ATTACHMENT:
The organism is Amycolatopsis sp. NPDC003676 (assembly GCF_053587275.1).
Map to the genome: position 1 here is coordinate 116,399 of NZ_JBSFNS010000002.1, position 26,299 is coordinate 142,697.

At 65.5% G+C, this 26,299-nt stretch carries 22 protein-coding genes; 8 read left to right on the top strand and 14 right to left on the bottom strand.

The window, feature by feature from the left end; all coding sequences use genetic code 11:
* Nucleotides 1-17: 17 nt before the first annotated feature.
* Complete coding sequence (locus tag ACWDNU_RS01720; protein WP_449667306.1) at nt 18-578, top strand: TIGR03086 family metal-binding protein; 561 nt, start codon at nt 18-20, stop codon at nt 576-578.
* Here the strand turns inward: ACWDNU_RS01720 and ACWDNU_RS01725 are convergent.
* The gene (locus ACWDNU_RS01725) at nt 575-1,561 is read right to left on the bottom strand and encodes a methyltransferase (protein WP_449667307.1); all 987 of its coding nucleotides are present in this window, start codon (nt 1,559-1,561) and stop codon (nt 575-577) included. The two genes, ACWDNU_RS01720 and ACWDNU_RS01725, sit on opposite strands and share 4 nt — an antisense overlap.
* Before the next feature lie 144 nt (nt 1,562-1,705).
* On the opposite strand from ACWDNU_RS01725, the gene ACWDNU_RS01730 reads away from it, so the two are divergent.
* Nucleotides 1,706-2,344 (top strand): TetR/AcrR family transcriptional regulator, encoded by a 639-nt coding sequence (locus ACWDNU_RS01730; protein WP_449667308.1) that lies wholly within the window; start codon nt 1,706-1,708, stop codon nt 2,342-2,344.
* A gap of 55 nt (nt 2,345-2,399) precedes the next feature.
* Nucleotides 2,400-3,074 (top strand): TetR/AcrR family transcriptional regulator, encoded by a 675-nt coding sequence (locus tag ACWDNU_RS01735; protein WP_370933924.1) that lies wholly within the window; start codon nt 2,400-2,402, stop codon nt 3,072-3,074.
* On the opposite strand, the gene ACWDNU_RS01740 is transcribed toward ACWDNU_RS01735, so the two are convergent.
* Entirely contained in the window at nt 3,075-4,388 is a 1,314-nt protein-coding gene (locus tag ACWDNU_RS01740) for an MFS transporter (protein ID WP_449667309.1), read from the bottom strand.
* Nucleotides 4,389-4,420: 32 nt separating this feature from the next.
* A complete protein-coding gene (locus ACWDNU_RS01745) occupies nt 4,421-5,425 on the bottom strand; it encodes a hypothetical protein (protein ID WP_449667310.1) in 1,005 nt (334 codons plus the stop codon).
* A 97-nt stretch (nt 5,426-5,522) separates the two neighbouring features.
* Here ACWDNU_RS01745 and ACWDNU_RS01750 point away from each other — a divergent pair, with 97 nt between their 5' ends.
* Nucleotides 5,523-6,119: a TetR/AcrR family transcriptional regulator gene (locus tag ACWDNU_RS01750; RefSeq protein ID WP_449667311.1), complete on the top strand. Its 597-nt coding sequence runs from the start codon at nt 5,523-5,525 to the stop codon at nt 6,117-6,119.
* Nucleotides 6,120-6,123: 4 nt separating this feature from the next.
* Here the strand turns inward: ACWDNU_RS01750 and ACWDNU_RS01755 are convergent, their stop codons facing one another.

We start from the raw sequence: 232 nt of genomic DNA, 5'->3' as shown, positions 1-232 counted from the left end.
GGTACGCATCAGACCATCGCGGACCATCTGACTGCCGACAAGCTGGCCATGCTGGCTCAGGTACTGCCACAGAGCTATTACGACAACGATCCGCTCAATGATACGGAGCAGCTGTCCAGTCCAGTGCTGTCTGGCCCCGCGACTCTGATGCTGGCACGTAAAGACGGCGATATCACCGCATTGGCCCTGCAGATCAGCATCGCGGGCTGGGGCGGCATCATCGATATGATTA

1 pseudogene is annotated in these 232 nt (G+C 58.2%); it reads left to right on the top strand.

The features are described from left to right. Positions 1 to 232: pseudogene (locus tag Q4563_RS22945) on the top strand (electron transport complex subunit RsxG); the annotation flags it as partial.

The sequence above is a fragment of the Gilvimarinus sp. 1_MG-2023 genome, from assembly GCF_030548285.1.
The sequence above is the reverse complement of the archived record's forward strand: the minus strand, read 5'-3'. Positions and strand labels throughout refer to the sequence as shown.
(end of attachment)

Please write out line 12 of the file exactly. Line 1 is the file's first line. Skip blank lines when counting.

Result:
* A gap of 55 nt (nt 2,345-2,399) precedes the next feature.